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The remains of Homero Gomez were located inside a well in the community called El Soldado, but due to the conditions of the corpse, DNA tests were requested for identification.
Environmental activist Homero Gomez, who fought to protect the famed monarch butterfly, has been found dead in the western Mexican state of Michoacan, a local authority said Wednesday, two weeks after he disappeared.
The activist's body was located inside a well in a vacant lot 800 meters from the place where he was last seen in the community called El Soldado but due to the conditions of the corpse, DNA tests were requested for identification.
It's still unclear how Gomez died though his disappearance sparked an outcry in an increasingly violent country where activists are routinely threatened, harmed or even killed as a result of their work.
His brother, Amado Gomez asked the authorities for a DNA test because although he considers that the dimensions of the body match, the clothes do not correspond with the ones Homero wore the last time he was seen. Experts from the State Prosecutor's Office keep on conducting the corresponding forensic studies.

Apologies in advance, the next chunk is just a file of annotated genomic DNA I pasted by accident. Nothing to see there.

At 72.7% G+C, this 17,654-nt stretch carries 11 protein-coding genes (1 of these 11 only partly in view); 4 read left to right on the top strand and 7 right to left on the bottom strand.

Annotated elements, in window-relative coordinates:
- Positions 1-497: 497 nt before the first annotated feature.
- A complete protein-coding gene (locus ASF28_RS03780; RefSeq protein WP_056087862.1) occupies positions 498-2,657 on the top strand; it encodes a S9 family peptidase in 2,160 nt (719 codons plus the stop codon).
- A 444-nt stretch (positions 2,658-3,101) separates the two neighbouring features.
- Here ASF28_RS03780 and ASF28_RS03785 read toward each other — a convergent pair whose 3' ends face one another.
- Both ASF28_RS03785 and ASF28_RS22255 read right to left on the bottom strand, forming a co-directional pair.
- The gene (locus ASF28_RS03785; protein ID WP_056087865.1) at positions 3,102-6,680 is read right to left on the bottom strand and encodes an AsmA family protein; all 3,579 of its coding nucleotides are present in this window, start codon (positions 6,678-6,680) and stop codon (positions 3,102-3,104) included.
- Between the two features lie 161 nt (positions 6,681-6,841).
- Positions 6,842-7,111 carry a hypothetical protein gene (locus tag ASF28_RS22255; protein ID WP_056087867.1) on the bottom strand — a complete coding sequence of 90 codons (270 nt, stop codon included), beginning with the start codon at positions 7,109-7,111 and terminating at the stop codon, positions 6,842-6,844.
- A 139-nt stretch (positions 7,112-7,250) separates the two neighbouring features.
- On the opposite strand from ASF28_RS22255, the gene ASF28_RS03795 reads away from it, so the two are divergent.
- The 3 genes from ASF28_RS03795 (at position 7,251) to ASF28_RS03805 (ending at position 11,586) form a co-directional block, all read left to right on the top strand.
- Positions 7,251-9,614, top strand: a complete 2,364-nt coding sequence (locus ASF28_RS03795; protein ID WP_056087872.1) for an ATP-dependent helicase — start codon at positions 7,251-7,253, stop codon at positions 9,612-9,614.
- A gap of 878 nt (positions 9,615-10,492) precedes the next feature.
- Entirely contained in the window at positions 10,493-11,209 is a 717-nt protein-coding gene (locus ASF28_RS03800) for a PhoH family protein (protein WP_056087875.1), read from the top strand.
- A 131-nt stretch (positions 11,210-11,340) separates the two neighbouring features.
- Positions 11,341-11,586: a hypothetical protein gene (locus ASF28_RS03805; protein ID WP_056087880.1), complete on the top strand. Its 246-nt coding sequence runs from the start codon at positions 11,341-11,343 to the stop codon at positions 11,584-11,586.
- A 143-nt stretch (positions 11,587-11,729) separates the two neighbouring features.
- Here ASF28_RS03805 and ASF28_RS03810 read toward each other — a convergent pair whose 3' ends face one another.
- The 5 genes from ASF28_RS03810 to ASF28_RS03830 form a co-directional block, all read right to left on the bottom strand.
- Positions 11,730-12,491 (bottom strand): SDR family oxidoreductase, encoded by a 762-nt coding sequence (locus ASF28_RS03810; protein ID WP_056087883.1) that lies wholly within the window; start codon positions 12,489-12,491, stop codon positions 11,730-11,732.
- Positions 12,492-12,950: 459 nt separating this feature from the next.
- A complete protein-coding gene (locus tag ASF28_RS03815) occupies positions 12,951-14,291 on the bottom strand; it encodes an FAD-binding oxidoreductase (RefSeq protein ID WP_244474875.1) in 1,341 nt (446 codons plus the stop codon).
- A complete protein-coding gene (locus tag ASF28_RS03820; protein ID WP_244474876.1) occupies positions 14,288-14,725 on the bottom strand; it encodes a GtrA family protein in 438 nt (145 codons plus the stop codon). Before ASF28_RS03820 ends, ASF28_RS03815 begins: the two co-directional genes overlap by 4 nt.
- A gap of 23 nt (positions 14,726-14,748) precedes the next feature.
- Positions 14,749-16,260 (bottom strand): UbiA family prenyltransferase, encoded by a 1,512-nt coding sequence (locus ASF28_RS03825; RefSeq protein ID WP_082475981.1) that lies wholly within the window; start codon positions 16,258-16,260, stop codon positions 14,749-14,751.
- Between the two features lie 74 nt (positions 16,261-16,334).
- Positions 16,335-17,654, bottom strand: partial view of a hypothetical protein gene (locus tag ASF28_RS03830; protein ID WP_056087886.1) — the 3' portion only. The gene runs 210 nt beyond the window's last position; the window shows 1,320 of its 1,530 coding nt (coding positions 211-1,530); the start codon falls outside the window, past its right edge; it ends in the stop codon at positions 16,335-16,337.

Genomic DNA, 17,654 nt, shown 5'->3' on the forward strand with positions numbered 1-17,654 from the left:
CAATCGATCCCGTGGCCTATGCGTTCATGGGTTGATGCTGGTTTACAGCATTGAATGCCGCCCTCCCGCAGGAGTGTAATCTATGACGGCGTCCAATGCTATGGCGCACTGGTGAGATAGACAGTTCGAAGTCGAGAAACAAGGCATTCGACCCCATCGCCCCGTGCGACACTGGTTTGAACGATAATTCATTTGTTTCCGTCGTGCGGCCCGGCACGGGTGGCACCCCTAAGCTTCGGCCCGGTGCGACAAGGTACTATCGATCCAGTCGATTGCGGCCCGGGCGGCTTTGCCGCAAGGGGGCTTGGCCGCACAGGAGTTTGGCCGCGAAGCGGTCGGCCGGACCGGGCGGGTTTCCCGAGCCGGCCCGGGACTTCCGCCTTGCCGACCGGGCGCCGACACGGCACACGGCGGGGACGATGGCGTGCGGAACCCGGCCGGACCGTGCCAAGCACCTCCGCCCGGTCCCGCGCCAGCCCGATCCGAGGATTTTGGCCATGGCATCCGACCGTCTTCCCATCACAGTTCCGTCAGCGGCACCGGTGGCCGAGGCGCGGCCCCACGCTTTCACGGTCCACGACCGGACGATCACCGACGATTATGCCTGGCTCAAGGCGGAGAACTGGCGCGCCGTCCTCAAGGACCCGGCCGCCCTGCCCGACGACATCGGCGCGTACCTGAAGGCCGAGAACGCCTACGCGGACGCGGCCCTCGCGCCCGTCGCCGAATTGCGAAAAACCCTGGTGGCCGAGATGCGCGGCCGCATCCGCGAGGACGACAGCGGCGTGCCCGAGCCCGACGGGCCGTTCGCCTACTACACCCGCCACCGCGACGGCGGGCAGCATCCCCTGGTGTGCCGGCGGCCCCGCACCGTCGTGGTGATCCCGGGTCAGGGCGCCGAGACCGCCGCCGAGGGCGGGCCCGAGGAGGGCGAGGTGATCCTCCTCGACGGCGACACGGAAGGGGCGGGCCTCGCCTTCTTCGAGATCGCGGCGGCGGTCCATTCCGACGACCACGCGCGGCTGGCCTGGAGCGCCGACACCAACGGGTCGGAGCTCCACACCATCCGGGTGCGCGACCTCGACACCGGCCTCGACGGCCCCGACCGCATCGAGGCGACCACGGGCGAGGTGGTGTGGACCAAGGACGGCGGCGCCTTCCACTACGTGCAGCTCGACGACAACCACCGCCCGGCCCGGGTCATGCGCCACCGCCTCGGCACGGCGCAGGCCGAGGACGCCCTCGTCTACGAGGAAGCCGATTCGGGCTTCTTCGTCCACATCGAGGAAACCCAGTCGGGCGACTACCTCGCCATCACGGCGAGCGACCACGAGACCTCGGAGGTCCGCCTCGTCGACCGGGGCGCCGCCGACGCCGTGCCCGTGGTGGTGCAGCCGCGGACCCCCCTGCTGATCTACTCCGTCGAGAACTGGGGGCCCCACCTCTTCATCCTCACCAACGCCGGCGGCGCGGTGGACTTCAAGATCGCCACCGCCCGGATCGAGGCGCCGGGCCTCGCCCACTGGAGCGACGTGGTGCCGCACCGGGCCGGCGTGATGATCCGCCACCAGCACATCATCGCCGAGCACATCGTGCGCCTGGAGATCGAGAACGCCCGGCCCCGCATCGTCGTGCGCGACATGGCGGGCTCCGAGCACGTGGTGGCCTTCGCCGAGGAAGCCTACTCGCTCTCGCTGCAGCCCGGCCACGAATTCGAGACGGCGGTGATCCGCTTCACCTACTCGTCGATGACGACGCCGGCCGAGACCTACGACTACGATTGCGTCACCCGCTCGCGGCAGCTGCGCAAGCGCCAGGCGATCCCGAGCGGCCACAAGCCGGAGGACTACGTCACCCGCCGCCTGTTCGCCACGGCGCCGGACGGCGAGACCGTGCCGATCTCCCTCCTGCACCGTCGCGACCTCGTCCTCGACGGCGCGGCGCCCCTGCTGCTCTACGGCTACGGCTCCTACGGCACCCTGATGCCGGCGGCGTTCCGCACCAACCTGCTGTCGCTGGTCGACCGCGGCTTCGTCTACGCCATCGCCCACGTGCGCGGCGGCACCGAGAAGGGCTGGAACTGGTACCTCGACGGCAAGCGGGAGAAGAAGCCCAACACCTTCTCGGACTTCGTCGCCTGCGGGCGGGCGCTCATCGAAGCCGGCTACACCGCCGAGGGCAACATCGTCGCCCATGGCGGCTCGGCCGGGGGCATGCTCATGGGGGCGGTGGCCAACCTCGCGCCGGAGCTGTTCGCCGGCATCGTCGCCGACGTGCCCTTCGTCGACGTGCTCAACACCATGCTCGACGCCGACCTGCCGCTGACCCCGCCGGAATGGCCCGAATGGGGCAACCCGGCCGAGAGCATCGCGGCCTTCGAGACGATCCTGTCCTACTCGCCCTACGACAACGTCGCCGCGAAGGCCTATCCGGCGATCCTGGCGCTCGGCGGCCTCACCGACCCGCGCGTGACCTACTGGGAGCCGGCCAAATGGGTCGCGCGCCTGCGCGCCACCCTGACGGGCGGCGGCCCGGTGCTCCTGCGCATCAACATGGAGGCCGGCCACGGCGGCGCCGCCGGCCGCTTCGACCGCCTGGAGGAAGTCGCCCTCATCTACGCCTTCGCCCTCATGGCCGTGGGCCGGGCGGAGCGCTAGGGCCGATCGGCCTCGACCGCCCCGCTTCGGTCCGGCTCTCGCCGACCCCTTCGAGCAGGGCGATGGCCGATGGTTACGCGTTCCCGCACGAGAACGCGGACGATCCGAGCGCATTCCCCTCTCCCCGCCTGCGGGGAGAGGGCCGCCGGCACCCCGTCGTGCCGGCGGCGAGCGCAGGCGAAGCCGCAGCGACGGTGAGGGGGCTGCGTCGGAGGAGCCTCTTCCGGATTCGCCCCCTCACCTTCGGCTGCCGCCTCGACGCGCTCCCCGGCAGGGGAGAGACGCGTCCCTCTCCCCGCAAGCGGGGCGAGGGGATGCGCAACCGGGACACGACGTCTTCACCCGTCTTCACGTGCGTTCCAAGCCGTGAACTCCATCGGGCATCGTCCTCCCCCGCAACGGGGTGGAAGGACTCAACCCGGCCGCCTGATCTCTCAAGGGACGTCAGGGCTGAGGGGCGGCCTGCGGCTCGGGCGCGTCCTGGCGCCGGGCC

First reports establish that the body did not present signs of torture, but the death causes are still undetermined.
The Human Rights State Commission of Michoacan reported Gomez's disappearance on Jan. 13 and commission official Mayte Cardona told Reuters “he was probably hurting the interests of people illegally logging in the area.”
The activist became best known among Mexicans for posting mesmerizing videos and photos of the orange and black butterflies on social media, urging the protection of their habitat, the reserve El Rosario Ocampo Michoacan.
Michoacan state is home to the country’s largest monarch butterfly reserve, a World Heritage Site, as well as many rival drug gangs who battle to control smuggling routes through often-arid terrain to the Pacific and the interior of the country.